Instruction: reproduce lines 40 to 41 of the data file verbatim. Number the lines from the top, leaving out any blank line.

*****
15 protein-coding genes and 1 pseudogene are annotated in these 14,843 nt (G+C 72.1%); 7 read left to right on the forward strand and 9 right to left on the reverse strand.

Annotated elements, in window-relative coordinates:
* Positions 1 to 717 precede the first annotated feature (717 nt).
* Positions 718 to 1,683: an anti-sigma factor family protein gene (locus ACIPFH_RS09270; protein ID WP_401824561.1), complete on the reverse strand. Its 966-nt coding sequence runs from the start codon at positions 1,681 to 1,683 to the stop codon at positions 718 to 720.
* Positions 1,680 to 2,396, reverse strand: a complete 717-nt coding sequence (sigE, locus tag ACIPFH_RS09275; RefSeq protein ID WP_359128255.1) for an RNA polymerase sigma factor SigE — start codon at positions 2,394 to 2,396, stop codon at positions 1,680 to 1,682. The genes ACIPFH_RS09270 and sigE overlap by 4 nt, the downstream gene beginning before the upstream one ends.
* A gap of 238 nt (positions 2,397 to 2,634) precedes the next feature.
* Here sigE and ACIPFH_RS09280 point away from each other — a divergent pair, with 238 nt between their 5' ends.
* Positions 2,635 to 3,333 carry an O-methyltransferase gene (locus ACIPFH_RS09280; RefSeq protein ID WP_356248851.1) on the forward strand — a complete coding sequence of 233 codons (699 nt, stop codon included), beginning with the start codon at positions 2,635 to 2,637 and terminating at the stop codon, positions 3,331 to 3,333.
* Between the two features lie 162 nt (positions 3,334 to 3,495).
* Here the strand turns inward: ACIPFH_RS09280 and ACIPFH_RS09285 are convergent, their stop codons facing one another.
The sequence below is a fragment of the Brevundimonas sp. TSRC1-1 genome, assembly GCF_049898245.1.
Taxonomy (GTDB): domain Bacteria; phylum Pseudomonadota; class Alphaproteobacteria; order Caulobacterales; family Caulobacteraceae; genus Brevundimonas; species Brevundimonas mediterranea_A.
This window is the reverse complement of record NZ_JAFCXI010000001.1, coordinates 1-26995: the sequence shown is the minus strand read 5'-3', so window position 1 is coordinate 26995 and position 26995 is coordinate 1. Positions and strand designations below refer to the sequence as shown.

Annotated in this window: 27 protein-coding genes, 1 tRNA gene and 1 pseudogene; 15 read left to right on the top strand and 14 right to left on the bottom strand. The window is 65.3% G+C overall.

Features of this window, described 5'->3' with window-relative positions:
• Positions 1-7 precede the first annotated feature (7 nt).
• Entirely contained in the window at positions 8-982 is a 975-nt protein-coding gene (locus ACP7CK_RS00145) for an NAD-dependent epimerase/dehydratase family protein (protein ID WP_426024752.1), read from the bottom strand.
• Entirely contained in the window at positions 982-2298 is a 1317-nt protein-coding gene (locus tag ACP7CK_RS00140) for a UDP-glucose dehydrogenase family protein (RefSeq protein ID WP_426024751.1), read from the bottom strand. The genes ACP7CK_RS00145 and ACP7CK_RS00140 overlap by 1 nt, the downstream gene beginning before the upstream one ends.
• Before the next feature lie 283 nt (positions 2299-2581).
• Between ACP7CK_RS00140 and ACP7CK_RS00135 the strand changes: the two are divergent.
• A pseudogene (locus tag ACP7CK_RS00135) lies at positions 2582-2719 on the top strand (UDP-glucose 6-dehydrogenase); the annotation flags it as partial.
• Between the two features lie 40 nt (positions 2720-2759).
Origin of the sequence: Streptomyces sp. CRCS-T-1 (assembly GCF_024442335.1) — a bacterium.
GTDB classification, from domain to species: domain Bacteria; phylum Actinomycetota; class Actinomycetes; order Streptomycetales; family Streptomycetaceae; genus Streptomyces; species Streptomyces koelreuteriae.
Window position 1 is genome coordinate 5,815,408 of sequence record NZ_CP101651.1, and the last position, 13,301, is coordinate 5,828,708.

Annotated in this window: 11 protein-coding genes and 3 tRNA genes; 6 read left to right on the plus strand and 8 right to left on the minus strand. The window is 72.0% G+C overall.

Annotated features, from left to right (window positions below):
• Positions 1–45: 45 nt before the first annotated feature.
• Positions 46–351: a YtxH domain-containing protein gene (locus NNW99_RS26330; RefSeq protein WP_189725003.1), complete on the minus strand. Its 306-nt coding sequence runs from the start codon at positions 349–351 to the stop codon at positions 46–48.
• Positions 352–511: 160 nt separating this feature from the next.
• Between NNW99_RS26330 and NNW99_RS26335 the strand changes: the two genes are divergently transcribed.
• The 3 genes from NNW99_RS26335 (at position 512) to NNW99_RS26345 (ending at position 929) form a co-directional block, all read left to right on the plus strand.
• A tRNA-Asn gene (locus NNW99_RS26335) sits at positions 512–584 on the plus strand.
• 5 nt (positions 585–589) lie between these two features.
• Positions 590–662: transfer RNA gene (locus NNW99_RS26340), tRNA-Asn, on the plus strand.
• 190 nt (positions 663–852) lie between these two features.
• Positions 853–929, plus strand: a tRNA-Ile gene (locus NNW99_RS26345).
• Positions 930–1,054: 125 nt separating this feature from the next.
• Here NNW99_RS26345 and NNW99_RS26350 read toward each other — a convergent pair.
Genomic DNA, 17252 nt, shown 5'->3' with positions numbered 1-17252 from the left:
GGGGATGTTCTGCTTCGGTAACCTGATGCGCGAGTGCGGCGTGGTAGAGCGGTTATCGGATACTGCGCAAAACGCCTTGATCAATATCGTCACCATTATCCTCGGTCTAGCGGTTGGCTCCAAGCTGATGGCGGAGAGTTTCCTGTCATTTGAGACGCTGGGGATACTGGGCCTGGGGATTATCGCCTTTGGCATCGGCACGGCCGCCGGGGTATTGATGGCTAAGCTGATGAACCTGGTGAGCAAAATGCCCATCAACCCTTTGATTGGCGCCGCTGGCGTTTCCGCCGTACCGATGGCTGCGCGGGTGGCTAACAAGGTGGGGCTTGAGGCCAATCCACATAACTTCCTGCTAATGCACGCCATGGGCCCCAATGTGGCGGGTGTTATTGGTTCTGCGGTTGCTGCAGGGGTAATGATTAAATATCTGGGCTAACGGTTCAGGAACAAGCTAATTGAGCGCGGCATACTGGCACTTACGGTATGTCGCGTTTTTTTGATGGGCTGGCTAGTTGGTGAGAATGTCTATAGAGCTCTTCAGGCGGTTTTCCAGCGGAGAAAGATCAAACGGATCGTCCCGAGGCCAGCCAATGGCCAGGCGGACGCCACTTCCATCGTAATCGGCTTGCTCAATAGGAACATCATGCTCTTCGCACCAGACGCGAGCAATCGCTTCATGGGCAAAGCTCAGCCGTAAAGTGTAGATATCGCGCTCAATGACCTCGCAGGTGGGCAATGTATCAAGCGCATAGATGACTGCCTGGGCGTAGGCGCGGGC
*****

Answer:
Genomic DNA, 17252 nt, shown 5'->3' with positions numbered 1-17252 from the left:
GGGGATGTTCTGCTTCGGTAACCTGATGCGCGAGTGCGGCGTGGTAGAGCGGTTATCGGATACTGCGCAAAACGCCTTGATCAATATCGTCACCATTATCCTCGGTCTAGCGGTTGGCTCCAAGCTGATGGCGGAGAGTTTCCTGTCATTTGAGACGCTGGGGATACTGGGCCTGGGGATTATCGCCTTTGGCATCGGCACGGCCGCCGGGGTATTGATGGCTAAGCTGATGAACCTGGTGAGCAAAATGCCCATCAACCCTTTGATTGGCGCCGCTGGCGTTTCCGCCGTACCGATGGCTGCGCGGGTGGCTAACAAGGTGGGGCTTGAGGCCAATCCACATAACTTCCTGCTAATGCACGCCATGGGCCCCAATGTGGCGGGTGTTATTGGTTCTGCGGTTGCTGCAGGGGTAATGATTAAATATCTGGGCTAACGGTTCAGGAACAAGCTAATTGAGCGCGGCATACTGGCACTTACGGTATGTCGCGTTTTTTTGATGGGCTGGCTAGTTGGTGAGAATGTCTATAGAGCTCTTCAGGCGGTTTTCCAGCGGAGAAAGATCAAACGGATCGTCCCGAGGCCAGCCAATGGCCAGGCGGACGCCACTTCCATCGTAATCGGCTTGCTCAATAGGAACATCATGCTCTTCGCACCAGACGCGAGCAATCGCTTCATGGGCAAAGCTCAGCCGTAAAGTGTAGATATCGCGCTCAATGACCTCGCAGGTGGGCAATGTATCAAGCGCATAGATGACTGCCTGGGCGTAGGCGCGGGC